Akhenaten the Heretic Pharaoh
As a young child Akhenaten was raised in a traditional Ancient Egyptian manner and observed religious rituals to the god Amon. In Thebes, Amon was the god that was elevated to the highest position. In time, Akhenaten turned his focus and beliefs to another deity called Aten. (Aten is the sun god and was taken into battle with Tuthmosis IV and later taken by Akhenaten).
Soon after becoming pharaoh of Egypt, Akhenaten discarded his royal name and loyalty to Amon. He turned away from old priests and began the cult of the sun disk — the Aten. Akhenaten acknowledged that Aten was the single god except Re, the sun god. He claimed he was the only person able to converse with his god. This only caused an absence of priests and he soon came to ban those that remained. He banned the worship of Amon and closed down sacred temples.
Akhenaten’s wife’s name Nefertiti was also changed to “Nefer Nefru Aten” meaning “Beautiful is the Beauty of Aten.” The couple then moved out of Thebes to a new captial called Akhetaton. Everyone from the old captial moved to the new constructed captial including the court and artisans.
The New Capital
Amarna was erected in 1353-1335 B.C. in honor of the god Aten. (Amarna is the modern name for the city called Akhetaton) It had more naturalistic styles and the art portrayed natural scenes and life-like figures. The couple raised many extraordinary buildings and conducted sophisticated ceremonies in the temples and palaces. His new captial attacked the cults of other deities in Egypt, especially Amon. Sites of Amon were desecrated and any evidence of worship to this god destroyed. Akhenaten even had his father's cartouches destroyed because it had Amon’s name encrypted upon it. This continued to outrage the people of Egypt and left the population uneasy and angry. Most of the cities in Egypt were deprived of their estates and plantations. Corruption fell upon the temples and soon they were dependant on the city of Akhetaton.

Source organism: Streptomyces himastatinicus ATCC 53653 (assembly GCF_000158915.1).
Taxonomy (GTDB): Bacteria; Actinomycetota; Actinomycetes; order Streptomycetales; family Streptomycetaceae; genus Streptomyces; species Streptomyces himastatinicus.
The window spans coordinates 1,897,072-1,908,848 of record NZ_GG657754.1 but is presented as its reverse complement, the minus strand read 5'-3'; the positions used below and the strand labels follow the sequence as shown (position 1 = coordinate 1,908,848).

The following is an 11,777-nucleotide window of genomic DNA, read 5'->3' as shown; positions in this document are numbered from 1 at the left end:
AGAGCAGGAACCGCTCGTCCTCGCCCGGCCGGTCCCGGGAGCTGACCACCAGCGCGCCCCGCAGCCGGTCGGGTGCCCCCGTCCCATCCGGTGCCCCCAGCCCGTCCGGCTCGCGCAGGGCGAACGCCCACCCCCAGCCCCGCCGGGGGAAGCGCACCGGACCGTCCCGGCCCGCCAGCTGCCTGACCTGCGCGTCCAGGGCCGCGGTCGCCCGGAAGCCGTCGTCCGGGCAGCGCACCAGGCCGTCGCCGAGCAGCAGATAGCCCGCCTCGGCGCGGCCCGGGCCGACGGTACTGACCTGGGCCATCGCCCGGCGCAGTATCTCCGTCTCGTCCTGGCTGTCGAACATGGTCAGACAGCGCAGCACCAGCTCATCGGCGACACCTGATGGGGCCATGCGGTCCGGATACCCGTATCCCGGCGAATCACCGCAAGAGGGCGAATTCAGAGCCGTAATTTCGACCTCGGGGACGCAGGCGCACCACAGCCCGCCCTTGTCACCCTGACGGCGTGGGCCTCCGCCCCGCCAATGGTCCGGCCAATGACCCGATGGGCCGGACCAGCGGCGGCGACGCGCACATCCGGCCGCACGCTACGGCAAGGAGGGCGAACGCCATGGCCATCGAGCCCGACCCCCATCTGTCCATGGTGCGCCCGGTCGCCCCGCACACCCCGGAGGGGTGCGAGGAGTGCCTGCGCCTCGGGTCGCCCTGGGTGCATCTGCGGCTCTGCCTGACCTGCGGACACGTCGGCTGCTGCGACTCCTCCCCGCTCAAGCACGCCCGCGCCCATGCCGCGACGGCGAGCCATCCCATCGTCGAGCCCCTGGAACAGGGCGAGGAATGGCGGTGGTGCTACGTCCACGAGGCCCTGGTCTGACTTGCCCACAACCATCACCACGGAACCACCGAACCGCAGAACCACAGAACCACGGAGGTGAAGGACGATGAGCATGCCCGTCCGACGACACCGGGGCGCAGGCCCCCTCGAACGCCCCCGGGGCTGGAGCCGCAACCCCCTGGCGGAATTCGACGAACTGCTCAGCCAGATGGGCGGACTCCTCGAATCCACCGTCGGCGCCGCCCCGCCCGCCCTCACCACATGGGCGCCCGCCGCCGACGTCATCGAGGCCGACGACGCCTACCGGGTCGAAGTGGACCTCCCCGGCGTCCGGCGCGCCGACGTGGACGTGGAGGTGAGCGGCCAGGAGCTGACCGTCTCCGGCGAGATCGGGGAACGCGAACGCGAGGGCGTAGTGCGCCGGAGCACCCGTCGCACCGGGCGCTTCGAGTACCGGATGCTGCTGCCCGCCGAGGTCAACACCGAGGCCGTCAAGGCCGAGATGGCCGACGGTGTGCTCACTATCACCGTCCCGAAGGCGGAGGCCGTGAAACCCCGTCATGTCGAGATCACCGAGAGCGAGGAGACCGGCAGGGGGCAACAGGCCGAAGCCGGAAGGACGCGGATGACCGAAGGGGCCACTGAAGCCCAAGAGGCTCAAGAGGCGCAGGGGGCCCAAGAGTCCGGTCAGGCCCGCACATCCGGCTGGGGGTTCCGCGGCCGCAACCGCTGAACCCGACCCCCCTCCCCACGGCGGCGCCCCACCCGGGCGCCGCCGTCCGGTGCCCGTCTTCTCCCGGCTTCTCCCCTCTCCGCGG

The art during the Amarna period had made a colossal change. People were portrayed as they were. Unlike most pharaohs, Akhenaten portrayed himself less god like and more human. This new style of art was portraying people in everyday lifestyles and sometimes with minute details. Bek was Akhenaten’s main artist during this period. The disfigured pharaoh showed an almost strange elongation of the head, large breasts, swollen stomach, and the diminutive splayed legs. He looked more feminine then masculine.
Not only did Akhenaten show his naturalness but also the surroundings around him. His paintings were detailed and unique in that they showed naturalism along the Nile River. The scenes of the time period showed the river engulfed with vegetation and wild animals.
Pharaohs in earlier periods showed themselves as being well proportioned and taller then their subjects. Akhenaten, on the other hand, was depicted as being at equal level with his surroundings that showed him in inappropriate scenes. Such scenes included him kissing his daughters and sitting with his wife in a family oriented manner.
The End of Akhenaten’s Reign
During the 12th year of his reign, Queen Tiy joined Akhenaten in his city. She brought with her a princess named Baketaten (Later Baketamon). Akhenaten soon provided her with housing and constructed a temple in honor of her. Nefertiti was no longer a favorite to Akhenaten and she soon disappears from the time period.
Historians are puzzled as to why and where she left. Her daughter soon took her place and held the duties her mother once did. His daughter was then replaced with Ankhesenpaaten. He soon found anther queen who was named Kiya and might have been from the Mitanni heritage. At around the eighteenth year of his ruling Akhenaten died. Everything was destroyed and demolished soon after his death. His mummy has never been found. Everything was ravished and destroyed upon his death.